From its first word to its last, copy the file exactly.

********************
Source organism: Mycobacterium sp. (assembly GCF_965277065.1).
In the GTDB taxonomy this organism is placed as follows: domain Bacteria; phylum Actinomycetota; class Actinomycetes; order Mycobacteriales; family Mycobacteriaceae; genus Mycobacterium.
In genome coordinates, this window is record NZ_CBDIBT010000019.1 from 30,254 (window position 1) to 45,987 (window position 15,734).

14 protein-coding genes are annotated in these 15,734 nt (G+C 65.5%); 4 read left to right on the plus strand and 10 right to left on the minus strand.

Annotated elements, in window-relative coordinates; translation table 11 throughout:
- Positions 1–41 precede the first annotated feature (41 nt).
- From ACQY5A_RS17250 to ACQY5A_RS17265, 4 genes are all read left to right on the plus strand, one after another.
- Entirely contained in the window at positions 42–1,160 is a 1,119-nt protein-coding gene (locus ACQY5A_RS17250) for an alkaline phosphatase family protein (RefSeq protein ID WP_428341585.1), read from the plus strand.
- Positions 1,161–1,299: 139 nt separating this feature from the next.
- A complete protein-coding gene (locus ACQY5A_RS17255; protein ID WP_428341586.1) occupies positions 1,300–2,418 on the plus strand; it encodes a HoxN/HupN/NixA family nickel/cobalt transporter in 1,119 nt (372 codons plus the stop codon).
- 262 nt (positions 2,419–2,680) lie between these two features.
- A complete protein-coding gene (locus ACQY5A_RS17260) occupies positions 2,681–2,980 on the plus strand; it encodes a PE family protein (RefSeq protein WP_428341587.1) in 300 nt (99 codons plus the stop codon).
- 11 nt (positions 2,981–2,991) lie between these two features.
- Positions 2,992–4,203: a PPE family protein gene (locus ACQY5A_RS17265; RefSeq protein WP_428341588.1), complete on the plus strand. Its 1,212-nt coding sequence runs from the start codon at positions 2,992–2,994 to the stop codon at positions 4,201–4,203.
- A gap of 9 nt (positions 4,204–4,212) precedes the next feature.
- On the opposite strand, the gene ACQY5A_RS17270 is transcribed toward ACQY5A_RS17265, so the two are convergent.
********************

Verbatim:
Source organism: Mycobacterium sp. (assembly GCF_965277065.1).
In the GTDB taxonomy this organism is placed as follows: domain Bacteria; phylum Actinomycetota; class Actinomycetes; order Mycobacteriales; family Mycobacteriaceae; genus Mycobacterium.
In genome coordinates, this window is record NZ_CBDIBT010000019.1 from 30,254 (window position 1) to 45,987 (window position 15,734).

14 protein-coding genes are annotated in these 15,734 nt (G+C 65.5%); 4 read left to right on the plus strand and 10 right to left on the minus strand.

Annotated elements, in window-relative coordinates; translation table 11 throughout:
- Positions 1–41 precede the first annotated feature (41 nt).
- From ACQY5A_RS17250 to ACQY5A_RS17265, 4 genes are all read left to right on the plus strand, one after another.
- Entirely contained in the window at positions 42–1,160 is a 1,119-nt protein-coding gene (locus ACQY5A_RS17250) for an alkaline phosphatase family protein (RefSeq protein ID WP_428341585.1), read from the plus strand.
- Positions 1,161–1,299: 139 nt separating this feature from the next.
- A complete protein-coding gene (locus ACQY5A_RS17255; protein ID WP_428341586.1) occupies positions 1,300–2,418 on the plus strand; it encodes a HoxN/HupN/NixA family nickel/cobalt transporter in 1,119 nt (372 codons plus the stop codon).
- 262 nt (positions 2,419–2,680) lie between these two features.
- A complete protein-coding gene (locus ACQY5A_RS17260) occupies positions 2,681–2,980 on the plus strand; it encodes a PE family protein (RefSeq protein WP_428341587.1) in 300 nt (99 codons plus the stop codon).
- 11 nt (positions 2,981–2,991) lie between these two features.
- Positions 2,992–4,203: a PPE family protein gene (locus ACQY5A_RS17265; RefSeq protein WP_428341588.1), complete on the plus strand. Its 1,212-nt coding sequence runs from the start codon at positions 2,992–2,994 to the stop codon at positions 4,201–4,203.
- A gap of 9 nt (positions 4,204–4,212) precedes the next feature.
- On the opposite strand, the gene ACQY5A_RS17270 is transcribed toward ACQY5A_RS17265, so the two are convergent.